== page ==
LAS VEGAS — Avid, which has been the industry standard for television and film editing for some time, is becomingly increasingly agnostic. 

At NAB last week, the company raised some eyebrows with its announced integration with arch rival, Apple's Final Cut Pro.

Moreover, the company is allowing editing and project management work to be done on the desktop, not exclusively the company's pricey workstations.

Avid has been feeling the heat from Apple's Final Cut Pro and Adobe's Premiere, the two main video editing platforms.  Business has been tough:  On Friday, the company announced a Q1 loss of $17 million.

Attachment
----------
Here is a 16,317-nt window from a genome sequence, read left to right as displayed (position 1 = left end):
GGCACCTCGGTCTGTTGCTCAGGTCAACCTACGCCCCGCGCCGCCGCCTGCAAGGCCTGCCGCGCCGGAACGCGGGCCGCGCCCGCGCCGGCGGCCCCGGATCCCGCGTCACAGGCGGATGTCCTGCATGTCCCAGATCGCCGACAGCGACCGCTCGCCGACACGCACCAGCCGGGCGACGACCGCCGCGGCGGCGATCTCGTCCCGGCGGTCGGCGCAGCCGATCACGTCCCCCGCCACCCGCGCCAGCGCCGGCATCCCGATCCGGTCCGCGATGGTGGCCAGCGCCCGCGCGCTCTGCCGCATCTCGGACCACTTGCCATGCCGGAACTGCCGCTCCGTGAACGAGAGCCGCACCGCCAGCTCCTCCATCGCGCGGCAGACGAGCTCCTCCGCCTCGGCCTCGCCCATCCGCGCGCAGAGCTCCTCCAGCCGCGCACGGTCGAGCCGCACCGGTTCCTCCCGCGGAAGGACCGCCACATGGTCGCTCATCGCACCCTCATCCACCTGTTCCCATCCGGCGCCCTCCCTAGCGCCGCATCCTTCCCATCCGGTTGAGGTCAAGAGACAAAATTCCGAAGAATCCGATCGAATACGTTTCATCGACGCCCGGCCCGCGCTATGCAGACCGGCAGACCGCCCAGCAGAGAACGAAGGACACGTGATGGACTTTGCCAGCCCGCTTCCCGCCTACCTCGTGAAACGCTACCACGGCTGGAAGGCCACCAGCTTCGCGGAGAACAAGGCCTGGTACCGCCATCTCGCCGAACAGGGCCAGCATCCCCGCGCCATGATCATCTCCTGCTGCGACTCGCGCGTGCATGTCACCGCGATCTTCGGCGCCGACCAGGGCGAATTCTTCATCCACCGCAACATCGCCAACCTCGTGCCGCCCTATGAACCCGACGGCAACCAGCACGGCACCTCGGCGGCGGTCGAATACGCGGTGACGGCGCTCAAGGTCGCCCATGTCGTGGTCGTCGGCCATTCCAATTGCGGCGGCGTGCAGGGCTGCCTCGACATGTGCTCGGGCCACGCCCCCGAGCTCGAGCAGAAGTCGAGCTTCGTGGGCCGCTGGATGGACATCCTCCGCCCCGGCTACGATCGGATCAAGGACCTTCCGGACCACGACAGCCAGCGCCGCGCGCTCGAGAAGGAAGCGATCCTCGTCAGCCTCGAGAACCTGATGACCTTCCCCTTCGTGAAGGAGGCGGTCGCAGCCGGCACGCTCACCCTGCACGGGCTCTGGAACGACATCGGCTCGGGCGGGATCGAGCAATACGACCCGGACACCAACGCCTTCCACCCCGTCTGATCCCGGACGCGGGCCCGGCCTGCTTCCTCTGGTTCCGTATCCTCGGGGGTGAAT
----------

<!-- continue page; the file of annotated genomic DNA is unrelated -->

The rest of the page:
Last Tuesday, Beet.TV caught up with Avid's Patrick McLean for an update on the company's new strategy.

— Andy Plesser, Executive Producer

Editor's Note:  Patrick McLean's last name is misspelled in the video.  This will be corrected.  Our apologies.